A recent article at Scholarships.com asserts that recent high school grads recognize that their High School classes were not challenging enough to prepare them for college and/or the ‘real world.’ See the article:
Today, the New York Times highlighted the rising cost of a college education. New data released by the Department of Education (required by the Higher Education Opportunity Act of 2008) highlights the cost of education by institution. The website, the Act Information on College Costs highlights tuition, fees, average cost of living, the net cost (tuition and fees less grants and scholarships), and even demonstrates those institutions with the highest and fastest rates of increase. According to the study, the average tuition of a non-profit institution was around $21,324.
The New York Times also highlighted additional data released that is shocking for those of us who have ever worked in higher education and have been aware of teh rising cost of college expenses. The data namely states that two-year or community colleges (long the most affordable form of education for generations) is now being priced out of the range of many students – seeing a 71% increase from 1999-2009 (while family income has fallen more than 4% over the same time).
Soon the government will also require higher education institutions to expand consumer information to include details on its graduates’ employment rates, average debt load, and rates of graduation. To read more about this, check out the article in the New York Times.
It’s that time of year when many high school seniors are donning silly hats and listening to clichéd speeches about the future. They are also making decisions about whether or not to attend college. A recent survey released by PEW Research Center and the Chronicle of Higher Education has revealed some alarming information about the state of America’s colleges and the prohibitive costs of accessing the American Dream. Anyone who has gone to college in the last few decades understands the crippling cost that can accompany higher education (I for one will be paying off my loans for many, many years to come). The cost continues to rise and there is no ceiling in site. With the state of the economy, and fewer than 25% of college grads finding full-time work after graduation, legitimate questions are being raised about the cost/benefit of a college education.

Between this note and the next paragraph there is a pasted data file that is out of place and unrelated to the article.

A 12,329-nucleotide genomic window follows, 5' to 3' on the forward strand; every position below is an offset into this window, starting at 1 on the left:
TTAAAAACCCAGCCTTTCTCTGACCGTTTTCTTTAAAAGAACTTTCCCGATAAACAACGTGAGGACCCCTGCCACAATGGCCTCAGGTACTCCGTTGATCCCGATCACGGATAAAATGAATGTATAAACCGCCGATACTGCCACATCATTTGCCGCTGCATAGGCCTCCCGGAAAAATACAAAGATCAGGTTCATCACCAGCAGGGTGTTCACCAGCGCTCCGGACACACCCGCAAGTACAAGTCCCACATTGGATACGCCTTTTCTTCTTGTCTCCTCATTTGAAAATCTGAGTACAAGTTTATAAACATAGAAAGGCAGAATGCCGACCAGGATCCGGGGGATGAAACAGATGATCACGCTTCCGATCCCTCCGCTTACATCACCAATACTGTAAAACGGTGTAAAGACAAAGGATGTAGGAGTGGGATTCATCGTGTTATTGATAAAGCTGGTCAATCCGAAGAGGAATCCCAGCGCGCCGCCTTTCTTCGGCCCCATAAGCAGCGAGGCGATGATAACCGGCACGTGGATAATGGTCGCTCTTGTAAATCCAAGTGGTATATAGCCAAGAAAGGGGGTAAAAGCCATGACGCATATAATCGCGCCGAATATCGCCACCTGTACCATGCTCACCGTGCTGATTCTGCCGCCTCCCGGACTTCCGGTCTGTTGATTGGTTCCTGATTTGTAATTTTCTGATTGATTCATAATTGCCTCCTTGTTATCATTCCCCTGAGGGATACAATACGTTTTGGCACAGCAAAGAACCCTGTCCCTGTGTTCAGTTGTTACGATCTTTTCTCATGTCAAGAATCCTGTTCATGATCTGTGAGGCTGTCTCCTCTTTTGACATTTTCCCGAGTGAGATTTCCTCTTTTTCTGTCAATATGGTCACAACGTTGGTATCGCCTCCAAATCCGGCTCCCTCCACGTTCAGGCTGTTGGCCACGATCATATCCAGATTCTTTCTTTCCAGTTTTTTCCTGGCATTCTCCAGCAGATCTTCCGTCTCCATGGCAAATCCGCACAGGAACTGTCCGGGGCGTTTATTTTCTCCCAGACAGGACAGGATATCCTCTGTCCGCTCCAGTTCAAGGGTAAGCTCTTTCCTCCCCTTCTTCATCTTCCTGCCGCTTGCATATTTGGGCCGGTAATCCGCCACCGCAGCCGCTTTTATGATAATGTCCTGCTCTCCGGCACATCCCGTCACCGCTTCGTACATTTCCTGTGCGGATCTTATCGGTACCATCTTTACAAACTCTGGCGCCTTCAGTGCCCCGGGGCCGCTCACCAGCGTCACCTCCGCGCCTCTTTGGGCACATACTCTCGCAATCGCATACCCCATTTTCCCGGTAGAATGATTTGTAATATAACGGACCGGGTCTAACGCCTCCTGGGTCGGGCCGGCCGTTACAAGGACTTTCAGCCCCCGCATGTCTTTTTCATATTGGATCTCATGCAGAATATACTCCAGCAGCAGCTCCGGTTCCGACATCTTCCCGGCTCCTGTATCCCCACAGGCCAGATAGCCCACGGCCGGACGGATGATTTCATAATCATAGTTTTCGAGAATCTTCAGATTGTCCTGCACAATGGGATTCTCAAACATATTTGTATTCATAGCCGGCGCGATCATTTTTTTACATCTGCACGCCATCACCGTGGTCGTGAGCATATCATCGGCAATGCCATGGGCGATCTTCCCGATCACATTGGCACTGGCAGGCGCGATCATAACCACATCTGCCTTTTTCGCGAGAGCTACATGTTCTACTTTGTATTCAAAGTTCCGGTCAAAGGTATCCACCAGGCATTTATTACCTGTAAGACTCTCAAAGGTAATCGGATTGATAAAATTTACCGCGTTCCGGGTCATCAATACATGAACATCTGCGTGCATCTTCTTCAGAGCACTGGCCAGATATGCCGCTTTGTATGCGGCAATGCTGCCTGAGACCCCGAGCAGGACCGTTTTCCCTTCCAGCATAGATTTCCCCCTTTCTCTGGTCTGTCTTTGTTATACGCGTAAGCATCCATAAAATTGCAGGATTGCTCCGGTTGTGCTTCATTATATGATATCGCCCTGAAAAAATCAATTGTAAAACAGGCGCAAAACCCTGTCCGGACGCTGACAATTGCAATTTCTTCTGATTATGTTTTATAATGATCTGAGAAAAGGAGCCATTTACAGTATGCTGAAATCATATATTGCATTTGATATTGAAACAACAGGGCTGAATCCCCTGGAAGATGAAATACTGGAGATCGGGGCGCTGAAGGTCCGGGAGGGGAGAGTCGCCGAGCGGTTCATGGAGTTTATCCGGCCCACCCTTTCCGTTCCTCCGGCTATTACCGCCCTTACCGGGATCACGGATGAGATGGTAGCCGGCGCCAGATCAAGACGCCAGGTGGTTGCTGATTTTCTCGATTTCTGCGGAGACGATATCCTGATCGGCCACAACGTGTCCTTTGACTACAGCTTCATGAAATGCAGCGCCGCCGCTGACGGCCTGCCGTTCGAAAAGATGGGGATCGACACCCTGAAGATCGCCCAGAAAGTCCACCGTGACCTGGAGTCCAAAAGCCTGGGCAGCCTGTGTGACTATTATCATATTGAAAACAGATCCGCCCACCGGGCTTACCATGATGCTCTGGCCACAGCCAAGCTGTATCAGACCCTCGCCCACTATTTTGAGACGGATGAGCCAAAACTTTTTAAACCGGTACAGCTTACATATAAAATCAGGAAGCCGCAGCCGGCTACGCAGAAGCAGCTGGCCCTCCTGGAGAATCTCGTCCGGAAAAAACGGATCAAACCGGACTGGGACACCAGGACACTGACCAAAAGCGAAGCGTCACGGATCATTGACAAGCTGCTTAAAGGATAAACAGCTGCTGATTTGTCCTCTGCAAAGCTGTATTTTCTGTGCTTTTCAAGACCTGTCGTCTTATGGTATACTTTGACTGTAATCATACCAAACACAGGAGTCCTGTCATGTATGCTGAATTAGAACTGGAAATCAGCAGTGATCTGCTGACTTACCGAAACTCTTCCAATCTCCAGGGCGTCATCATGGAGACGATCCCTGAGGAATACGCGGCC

Public anxiety over college costs is at an all-time high. And low-income college graduates or those burdened by student-loan debt are questioning the value of their degrees, or saying the cost of college has delayed other life decisions.
While most people cite the role of a University education is to provide a greater competitive edge in the market (with a college degree holder making on average $20,000/year). However, when questioned, most college administrators cite its role in personal and intellectual growth. A wonderful ideal, but is it worth a six figure price-tag?
There is no doubt that the American educational system is in crisis. During a budget crunch year, destroyed economy, and rising global pressures, we must re-examin the American Educational system.